VOLUME 3, ISSUE 2
Published July 29, 2022
ARE VOCATIONAL EXPERTS NECESSARY FOR THE DEFENSE? A RATIO BELLICA FOR THE FORENSIC ACCOUNTANT TO INCLUDE VOCATIONAL HYPOTHETICALS IN ECONOMIC DAMAGE ANALYSIS
James A. DiGabriele & Victor Nicholas A. Metallo
This Essay presents a novel solution to an overlooked question as to the most efficient way to present forensic accounting testimony for economic damages. Oftentimes, parties in a case employ forensic accountants to determine economic losses. But questions arise as to how a party who claims economic damages may have a duty to mitigate damages. Vocational experts are used to present possible employment alternatives in light of a plaintiff’s medical injuries. This Essay posits the forensic accountant is in the best position to serve both functions: projecting economic loss and vocational alternatives. It also presents the conclusions of various studies as to how courts weigh a forensic accountant’s credentials and projects how judges might view a forensic accountant who also serves as a vocational expert. This Essay will aid legal professionals in decerning how to employ a forensic accounting expert and perhaps spark community dialogue as to what constitutes “best practices” in this area.
TO RELEASE OR NOT TO RELEASE? AN EXAMINATION OF NONDEBTOR RELEASES IN THE CONTEXT OF COMPLEX CHAPTER 11 BANKRUPTCY FILINGS
Several complex and high-profile Chapter 11 bankruptcy filings, such as the filing of Purdue Pharmaceuticals and USA Gymnastics, have called into question the validity of nondebtor releases in the context of approval of Chapter 11 reorganization plans in consideration of the tenets, principles, and goals set forth in the Bankruptcy Code. Nondebtor releases provide an additional challenge in the context of complex Chapter 11 Reorganizations as they release claims against “related entities and persons” who have not filed for bankruptcy protection themselves. The recent high-profile bankruptcy filing of Purdue Pharmaceuticals has generated particular and considerable scrutiny into the validity of such releases and when, if ever, nondebtor releases should be provided and approved. The Purdue Pharmaceuticals case presents compound issues surrounding the discretion of bankruptcy judges in balancing the cost of ongoing litigation with the release of nondebtor liability in the context of the opioid epidemic, one of the deadliest drug crises in American History. This note analyzes how the lack of uniformity in the treatment of nondebtor releases is inherently problematic, forcing bankruptcy judges to use their broad, discretionary powers without clear guidelines promulgated by the Bankruptcy Code and without a coherent consensus on whether the standards for nondebtor releases apply differently in complex Chapter 11 Reorganizations, especially those involving salient issues of public policy and health.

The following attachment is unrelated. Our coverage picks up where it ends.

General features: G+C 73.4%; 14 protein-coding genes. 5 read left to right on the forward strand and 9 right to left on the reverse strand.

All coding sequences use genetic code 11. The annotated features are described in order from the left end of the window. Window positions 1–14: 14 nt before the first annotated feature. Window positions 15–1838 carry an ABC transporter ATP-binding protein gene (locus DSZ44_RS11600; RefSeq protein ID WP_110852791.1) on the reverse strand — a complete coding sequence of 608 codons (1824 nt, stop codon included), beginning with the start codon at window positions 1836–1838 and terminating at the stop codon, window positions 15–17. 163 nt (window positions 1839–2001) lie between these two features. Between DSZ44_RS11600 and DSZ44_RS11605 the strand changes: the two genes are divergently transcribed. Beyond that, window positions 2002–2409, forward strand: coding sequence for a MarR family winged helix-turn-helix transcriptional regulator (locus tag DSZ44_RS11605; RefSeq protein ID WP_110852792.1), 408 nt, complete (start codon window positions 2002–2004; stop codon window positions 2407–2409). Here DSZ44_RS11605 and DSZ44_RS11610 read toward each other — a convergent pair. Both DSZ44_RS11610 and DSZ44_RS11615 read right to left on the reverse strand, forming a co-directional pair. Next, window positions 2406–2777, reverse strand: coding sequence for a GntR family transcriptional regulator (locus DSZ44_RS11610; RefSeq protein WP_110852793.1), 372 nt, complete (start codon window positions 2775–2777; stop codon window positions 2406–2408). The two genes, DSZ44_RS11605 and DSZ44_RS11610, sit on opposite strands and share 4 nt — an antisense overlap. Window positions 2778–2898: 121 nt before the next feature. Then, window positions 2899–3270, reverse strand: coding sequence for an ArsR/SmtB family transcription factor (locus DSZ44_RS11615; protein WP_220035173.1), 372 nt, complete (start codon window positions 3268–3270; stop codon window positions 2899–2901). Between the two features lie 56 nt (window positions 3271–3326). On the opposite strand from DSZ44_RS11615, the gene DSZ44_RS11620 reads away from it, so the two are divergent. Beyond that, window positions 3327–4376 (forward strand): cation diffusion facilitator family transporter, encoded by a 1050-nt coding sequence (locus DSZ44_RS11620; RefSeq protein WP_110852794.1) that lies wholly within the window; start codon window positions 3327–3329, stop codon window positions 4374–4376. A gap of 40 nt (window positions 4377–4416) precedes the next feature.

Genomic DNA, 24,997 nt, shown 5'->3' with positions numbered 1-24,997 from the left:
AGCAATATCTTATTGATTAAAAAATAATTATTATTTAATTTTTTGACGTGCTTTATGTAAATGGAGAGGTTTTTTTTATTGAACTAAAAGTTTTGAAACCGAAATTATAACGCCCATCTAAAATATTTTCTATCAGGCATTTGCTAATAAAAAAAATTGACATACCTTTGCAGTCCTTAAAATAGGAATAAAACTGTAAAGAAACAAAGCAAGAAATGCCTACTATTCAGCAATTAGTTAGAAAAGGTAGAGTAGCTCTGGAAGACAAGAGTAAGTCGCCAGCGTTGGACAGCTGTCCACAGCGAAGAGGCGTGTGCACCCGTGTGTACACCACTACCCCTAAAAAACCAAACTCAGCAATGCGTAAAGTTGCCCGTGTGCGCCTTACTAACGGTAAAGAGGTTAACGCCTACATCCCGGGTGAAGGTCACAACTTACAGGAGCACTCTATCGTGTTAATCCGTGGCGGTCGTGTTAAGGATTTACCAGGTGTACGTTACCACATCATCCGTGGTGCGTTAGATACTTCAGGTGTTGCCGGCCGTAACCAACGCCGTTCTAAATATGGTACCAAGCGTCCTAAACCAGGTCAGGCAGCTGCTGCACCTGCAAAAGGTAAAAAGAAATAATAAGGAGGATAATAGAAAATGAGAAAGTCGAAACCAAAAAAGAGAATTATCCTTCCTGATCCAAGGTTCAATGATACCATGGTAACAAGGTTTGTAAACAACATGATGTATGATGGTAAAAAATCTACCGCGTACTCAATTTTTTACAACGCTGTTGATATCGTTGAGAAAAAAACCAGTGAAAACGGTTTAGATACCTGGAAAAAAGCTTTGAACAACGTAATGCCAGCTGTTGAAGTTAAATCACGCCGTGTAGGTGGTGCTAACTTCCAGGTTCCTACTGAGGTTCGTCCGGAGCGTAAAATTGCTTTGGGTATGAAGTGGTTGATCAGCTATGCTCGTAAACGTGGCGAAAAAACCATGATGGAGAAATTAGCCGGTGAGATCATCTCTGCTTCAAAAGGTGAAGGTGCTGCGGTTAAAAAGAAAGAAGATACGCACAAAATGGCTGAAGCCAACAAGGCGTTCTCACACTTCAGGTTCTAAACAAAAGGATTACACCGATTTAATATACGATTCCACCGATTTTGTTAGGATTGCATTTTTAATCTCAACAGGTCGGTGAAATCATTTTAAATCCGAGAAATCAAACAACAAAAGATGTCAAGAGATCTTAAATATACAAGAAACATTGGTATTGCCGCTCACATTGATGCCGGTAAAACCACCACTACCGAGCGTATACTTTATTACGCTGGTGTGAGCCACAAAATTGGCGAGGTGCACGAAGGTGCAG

SHAREHOLDER LITIGATION IN BRAZIL: THE OVERLOOKED ROLE OF RESCISSION LAWSUITS
André Elias Schwartz
Brazilian corporate law enforcement is widely held as ineffective. This perception stems from the stated dearth of derivative suits in the country, even though little is known about how shareholder litigation plays out in practice. Against this backdrop, comparative studies on the subject argue that, in jurisdictions where derivative suits are rare, shareholders often resort to lawsuits aiming to invalidate general meeting resolutions to address grievances. Considering this scenario, this article presents a close examination of shareholder litigation in Brazil by surveying precedents from the Court of Appeals of São Paulo between 2015 and 2020. It reveals that, following the experience of several other civil law jurisdictions, the rescission suit is the main judicial remedy sought by shareholders in the country. It also shows that, more often than not, rescission suits are judged in favor of plaintiffs, even though they still leave gaps in investor protection. By shedding light on this reality, this article unveils the dominance of rescission suits in judicial corporate disputes in Brazil and offers further support to the OECD’s existing recommendations to strengthen the country’s legal framework for derivative suits.
IN SUPPORT OF SUPERVISORY GUIDANCE
The role and appropriateness of bank supervisory guidance is widely misunderstood. Some have argued that supervisory guidance is used in lieu of notice-and- comment rulemakings, binding banks to policies on which they had no opportunity to comment. This claim, however, misunderstand that the Federal banking agencies have wide latitude to interpret and apply the banking statutes during examinations and that guidance serves to narrow the universe of possible enforcement actions regulators may take while simultaneously providing regulated entities predictability. This essay argues in support of and encourages regulators to issue bank supervisory guidance, placing it within the administrative law framework governing bank examinations. It also discusses supervisory guidance’s benefits to banks, examiners, and the public. This essay concludes by arguing that the banking agencies should not be concerned that Congress may use the Congressional Review Act to overturn their guidance.